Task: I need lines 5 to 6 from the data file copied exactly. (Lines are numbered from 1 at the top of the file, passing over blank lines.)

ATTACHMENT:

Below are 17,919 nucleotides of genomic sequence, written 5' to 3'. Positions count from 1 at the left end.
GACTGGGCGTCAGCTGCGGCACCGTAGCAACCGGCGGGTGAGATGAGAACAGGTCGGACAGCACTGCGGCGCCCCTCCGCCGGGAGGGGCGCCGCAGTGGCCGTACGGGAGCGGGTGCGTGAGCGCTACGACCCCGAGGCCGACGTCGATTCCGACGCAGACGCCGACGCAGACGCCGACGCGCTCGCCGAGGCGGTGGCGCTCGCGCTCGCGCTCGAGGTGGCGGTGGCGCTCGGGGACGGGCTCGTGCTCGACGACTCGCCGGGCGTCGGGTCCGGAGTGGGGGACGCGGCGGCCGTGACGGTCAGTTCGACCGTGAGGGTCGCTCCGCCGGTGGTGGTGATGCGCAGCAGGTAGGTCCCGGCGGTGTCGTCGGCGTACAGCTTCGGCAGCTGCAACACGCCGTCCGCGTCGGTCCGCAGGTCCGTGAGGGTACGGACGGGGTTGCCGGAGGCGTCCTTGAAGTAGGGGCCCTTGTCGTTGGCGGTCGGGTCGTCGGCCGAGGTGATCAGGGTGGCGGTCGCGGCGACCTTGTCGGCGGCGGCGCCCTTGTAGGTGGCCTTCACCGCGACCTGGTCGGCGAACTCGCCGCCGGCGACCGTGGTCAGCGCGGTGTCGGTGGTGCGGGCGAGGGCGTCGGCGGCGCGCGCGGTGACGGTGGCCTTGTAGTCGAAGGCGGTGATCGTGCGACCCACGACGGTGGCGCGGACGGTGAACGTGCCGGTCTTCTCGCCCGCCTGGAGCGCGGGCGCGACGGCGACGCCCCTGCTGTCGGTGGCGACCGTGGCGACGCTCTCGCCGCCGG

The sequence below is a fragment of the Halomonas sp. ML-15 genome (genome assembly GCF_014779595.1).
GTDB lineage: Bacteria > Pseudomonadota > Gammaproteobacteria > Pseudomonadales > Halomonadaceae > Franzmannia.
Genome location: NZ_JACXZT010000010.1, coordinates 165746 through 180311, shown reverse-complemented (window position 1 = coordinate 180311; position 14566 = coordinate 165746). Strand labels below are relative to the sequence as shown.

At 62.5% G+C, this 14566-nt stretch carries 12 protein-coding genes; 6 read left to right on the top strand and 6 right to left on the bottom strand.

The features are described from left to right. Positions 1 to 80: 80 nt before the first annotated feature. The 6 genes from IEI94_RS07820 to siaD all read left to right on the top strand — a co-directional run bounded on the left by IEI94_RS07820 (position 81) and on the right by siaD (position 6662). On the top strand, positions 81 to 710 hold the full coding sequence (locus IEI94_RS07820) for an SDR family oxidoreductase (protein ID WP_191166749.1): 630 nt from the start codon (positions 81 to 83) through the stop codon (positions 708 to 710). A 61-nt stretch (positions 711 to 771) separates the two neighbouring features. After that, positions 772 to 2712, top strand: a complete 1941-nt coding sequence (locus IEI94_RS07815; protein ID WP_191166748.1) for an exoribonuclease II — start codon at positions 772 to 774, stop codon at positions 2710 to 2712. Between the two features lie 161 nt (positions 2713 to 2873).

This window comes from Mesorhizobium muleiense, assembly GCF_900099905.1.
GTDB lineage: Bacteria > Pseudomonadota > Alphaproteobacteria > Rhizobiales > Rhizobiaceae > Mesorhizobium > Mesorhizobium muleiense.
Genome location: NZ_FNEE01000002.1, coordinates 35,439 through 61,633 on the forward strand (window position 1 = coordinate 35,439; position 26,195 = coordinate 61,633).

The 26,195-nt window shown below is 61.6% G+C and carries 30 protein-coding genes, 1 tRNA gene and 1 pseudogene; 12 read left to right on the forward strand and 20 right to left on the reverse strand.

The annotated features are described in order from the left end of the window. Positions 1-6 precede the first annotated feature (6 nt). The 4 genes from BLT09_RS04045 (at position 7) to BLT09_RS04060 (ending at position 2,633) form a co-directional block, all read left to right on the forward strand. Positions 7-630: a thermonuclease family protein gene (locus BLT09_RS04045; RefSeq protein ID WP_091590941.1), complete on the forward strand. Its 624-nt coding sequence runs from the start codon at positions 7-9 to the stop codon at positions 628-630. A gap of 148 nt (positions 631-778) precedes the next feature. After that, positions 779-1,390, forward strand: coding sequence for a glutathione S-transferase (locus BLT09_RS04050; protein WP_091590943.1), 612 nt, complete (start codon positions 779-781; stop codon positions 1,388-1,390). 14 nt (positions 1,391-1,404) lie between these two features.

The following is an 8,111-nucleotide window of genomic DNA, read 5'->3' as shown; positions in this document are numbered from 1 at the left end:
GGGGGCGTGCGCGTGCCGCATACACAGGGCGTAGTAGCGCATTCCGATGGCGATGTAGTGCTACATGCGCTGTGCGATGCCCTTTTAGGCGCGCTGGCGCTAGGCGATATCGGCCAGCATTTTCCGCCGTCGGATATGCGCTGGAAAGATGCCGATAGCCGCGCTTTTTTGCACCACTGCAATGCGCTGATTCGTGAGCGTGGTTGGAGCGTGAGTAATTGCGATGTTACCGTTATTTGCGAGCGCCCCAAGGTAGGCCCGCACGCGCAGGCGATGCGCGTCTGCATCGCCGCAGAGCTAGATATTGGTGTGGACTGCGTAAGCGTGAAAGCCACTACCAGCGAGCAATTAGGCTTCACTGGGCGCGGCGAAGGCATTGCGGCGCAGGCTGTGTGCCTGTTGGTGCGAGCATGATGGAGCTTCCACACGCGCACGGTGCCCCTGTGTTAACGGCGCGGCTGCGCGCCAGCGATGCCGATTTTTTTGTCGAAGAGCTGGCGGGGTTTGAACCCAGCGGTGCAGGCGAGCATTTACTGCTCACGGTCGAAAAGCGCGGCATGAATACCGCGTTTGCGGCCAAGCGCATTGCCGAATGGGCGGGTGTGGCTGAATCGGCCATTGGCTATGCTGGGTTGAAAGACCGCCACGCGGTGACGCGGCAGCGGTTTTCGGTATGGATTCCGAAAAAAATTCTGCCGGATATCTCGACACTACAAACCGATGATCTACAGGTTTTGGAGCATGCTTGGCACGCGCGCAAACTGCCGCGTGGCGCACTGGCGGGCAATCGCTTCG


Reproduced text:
Genome location: NZ_JACXZT010000010.1, coordinates 165746 through 180311, shown reverse-complemented (window position 1 = coordinate 180311; position 14566 = coordinate 165746). Strand labels below are relative to the sequence as shown.

At 62.5% G+C, this 14566-nt stretch carries 12 protein-coding genes; 6 read left to right on the top strand and 6 right to left on the bottom strand.